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Supporting women’s entrepreneurship during COVID-19 and beyond

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Jess Flynn

It has been five months since COVID-19 tightened its grip on America’s economy and the repercussions weigh most heavily on small business owners, and disproportionately on female business owners across the nation by several measures.

As of the start of the year, women-owned entities represented 42% of all businesses — nearly 13 million in total — and was more than doubling the annual growth rate of all businesses over the past five years. Combined, women-owned small businesses employ 9.4 million workers and generate revenue of $1.9 trillion annually.

These achievements are sadly being replaced by data points that reflect America’s first female recession, as the pandemic is spurring an outsized negative impact on women in the workforce. For the first time since 1948 when the Bureau of Labor Statistics started tracking women’s joblessness, female unemployment reached double digits, hitting 16.5% in April. The pandemic has wiped out the job gains of the past decade, which included American women rising to the majority of the paid workforce for just the second time in our history. We’re at risk of losing their talents, skills and voices in our economy.

Yet, amid the pandemic, women business owners are finding innovative ways to pivot their business model to survive. The challenges we all now face — from connectivity to accessible and affordable childcare — are highlighting barriers women entrepreneurs have faced for decades, particularly in our rural communities.

For some, the Paycheck Protection Program (PPP) served as a viable way to sustain operations. Like many others, my firm Red Sky in Boise experienced a disruption this spring due to the impacts and unknowns brought by COVID-19. We immediately shut down our physical office and transitioned our 10 team members to working from home. Some clients deferred work or put a pause on projects that we had planned for as they — and we — tried to anticipate what would happen next.

Thanks to relationships with our local bank and their ability to adapt as quickly as possible to the changing guidelines from the SBA and Treasury, we successfully applied for a PPP loan. Local entities like the Idaho Women’s Business Center provided resources to navigate the process, and the National Women’s Business Council (NWBC) — of which I am a member — held webinars that underlined the great work that community banks and small lenders are doing to better reach underserved groups, including women business owners, during this tumultuous time.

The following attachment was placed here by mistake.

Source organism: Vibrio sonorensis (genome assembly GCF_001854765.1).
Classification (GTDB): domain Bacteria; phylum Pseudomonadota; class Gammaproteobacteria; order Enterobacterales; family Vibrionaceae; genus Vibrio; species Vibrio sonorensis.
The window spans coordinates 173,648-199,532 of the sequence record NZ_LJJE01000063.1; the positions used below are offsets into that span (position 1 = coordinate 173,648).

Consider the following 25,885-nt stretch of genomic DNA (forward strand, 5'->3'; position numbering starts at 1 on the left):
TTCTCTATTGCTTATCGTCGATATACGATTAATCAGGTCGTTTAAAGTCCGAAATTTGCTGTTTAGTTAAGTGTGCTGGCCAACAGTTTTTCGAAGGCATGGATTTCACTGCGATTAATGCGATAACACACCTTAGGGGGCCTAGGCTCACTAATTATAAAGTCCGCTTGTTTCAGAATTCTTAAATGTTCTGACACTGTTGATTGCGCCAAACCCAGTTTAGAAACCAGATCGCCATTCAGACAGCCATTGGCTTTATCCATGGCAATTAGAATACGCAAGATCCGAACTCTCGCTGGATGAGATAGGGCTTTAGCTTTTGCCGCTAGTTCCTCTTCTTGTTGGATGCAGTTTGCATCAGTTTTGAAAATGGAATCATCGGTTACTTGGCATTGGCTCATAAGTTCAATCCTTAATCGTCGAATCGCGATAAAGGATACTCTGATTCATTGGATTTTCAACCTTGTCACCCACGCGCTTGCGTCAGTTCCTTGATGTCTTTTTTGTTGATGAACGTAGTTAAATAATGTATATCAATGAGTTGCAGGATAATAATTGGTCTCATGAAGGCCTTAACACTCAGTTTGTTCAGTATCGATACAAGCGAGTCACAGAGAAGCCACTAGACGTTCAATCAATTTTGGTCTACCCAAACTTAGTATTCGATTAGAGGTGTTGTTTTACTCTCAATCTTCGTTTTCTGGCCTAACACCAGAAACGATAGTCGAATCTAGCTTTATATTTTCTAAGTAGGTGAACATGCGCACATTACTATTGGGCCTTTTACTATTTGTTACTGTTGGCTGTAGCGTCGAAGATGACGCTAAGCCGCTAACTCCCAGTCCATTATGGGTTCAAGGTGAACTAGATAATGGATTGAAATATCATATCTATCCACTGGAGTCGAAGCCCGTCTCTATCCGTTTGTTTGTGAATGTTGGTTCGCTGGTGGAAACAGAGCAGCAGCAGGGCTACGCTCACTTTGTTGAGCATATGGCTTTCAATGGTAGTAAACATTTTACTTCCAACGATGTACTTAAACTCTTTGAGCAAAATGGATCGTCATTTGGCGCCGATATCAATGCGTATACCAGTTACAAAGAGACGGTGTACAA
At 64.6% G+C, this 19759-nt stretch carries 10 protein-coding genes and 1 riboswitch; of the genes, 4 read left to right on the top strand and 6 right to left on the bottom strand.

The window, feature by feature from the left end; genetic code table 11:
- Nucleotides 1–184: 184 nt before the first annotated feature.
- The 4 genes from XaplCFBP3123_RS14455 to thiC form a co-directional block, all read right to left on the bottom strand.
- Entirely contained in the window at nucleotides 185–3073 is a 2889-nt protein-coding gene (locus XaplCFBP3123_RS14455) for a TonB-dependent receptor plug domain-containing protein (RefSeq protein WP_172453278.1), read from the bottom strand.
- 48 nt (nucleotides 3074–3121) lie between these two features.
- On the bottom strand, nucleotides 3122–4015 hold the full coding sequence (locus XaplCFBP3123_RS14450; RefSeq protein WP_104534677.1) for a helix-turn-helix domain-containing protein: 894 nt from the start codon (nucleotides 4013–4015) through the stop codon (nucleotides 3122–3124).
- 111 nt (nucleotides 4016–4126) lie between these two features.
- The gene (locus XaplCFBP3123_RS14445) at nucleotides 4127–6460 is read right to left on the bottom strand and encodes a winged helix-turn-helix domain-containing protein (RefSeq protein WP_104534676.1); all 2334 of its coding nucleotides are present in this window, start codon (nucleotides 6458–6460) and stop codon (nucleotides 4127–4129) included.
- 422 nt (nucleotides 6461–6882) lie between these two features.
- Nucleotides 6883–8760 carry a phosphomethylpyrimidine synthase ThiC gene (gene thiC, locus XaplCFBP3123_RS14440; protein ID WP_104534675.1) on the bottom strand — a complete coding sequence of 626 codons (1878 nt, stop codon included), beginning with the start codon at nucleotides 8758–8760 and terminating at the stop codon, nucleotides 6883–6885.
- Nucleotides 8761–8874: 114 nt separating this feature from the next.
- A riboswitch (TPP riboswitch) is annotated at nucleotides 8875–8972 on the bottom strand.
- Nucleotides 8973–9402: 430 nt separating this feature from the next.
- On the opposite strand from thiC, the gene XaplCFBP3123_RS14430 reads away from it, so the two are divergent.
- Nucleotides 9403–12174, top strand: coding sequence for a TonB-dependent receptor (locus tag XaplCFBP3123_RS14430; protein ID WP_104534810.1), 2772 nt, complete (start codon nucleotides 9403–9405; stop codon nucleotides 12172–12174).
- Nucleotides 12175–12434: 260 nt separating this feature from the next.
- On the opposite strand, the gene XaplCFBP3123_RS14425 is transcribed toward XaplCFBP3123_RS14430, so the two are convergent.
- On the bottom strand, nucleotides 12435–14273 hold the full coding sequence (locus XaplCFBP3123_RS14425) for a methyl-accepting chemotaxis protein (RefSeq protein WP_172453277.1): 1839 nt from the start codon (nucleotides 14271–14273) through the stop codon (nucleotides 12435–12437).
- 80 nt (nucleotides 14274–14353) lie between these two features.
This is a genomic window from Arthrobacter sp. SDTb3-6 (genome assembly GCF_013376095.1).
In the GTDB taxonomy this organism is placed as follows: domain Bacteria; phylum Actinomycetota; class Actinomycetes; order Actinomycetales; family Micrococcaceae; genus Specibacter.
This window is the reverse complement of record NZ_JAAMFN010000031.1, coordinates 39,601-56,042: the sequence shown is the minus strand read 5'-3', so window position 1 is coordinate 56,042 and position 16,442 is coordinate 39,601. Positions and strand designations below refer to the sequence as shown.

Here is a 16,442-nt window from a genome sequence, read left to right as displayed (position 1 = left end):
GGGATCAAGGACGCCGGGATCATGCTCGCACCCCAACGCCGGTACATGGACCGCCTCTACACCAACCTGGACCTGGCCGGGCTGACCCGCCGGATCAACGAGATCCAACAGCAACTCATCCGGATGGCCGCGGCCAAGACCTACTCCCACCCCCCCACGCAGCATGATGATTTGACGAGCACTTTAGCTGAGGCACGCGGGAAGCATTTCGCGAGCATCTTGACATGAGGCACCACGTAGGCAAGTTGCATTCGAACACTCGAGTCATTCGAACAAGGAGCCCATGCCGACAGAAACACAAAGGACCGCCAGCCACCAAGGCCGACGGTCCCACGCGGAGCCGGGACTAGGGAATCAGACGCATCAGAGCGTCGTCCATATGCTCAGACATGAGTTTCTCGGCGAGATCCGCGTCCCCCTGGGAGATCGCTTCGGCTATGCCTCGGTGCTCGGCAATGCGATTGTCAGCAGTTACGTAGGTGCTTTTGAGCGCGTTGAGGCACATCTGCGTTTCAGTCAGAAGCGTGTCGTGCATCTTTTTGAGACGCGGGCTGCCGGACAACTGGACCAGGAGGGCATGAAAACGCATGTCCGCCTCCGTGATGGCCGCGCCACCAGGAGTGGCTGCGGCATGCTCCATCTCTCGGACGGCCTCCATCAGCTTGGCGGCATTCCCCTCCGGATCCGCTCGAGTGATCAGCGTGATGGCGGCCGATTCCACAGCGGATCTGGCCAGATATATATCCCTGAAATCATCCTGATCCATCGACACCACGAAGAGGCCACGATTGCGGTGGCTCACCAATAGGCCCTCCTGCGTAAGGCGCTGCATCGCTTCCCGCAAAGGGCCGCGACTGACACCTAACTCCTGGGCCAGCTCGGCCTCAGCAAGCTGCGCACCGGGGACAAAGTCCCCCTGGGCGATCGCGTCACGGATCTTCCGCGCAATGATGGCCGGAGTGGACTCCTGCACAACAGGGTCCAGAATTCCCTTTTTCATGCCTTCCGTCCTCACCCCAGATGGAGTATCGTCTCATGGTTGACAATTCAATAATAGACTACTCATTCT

Securing that PPP loan firmed up our agency’s confidence in weathering what we face today and what is to come. I’m proud of how we’ve persevered, and that we’ve been able to keep all of our employees on full time. As companies look to what is next, often with conservative and scaled down budgets, we’re adapting our offerings to meet them where they are and help promote and protect their brands in our collective new normal.

We’re incorporating more technology to continue remote working and meetings and strategy sessions, developing online training and coaching offerings, adjusting the pricing and formatting of our services and learning to become even more flexible in how we support working parents.

The NWBC has also shifted to online platforms to keep engaged with women business owners across the country. The Council’s webinar series connects female founders with key experts, resources, and organizations to help them reach their full entrepreneurial potential. The #LetsTalkBusiness virtual roundtables convene business owners, resource partners, government officials, and experts in our three issue priorities: rural women’s entrepreneurship, women in STEM, and access to capital and opportunity.

I serve as chair of the NWBC’s Rural Women’s Entrepreneurship Subcommittee. We remain focused on two particular areas of interest: the economic impact of childcare availability, reliability, and affordability and its unique burden on women’s business enterprise; and the lack of reliable broadband in rural communities, especially its implications for home-based solopreneurs who rely on digital platforms to expand market reach.

Last month, our subcommittee hosted its first virtual roundtable to explore the far-reaching impact of childcare issues as our nation aims to jumpstart the economy and reinvigorate the workforce post-pandemic. I appreciate that Beth Oppenheimer, executive director for the Idaho Association for the Education of Young Children, joined the roundtable to provide her and AEYC’s expertise. She shared details from the U.S. Chamber of Commerce Foundation study, “Untapped Potential: Economic Impact of Childcare Breakdowns on U.S. States.” Results for Iowa, Idaho, Pennsylvania and Mississippi all revealed high revenue and employee turnover costs due to childcare issues. The Council is carefully analyzing federal legislative initiatives to assist the childcare industry during the COVID-19 pandemic and beyond.

As the effects of the COVID-19 pandemic continue to change every day, the NWBC will closely monitor the impacts on women’s rural entrepreneurship to develop policy proposals and help connect these business owners to the resources and funding opportunities they desperately need. As we pivot and adapt to the new normal, please connect with the NWBC https://www.nwbc.gov to explore the resources that are available , participate in our programs, and contribute your experiences and ideas so we may better advocate for our nation’s women business owners.

Jess Flynn is the founder and CEO of Red Sky in Boise, Idaho, and also serves as the Rural Entrepreneurship Chair of the National Women’s Business Council.

About Jess Flynn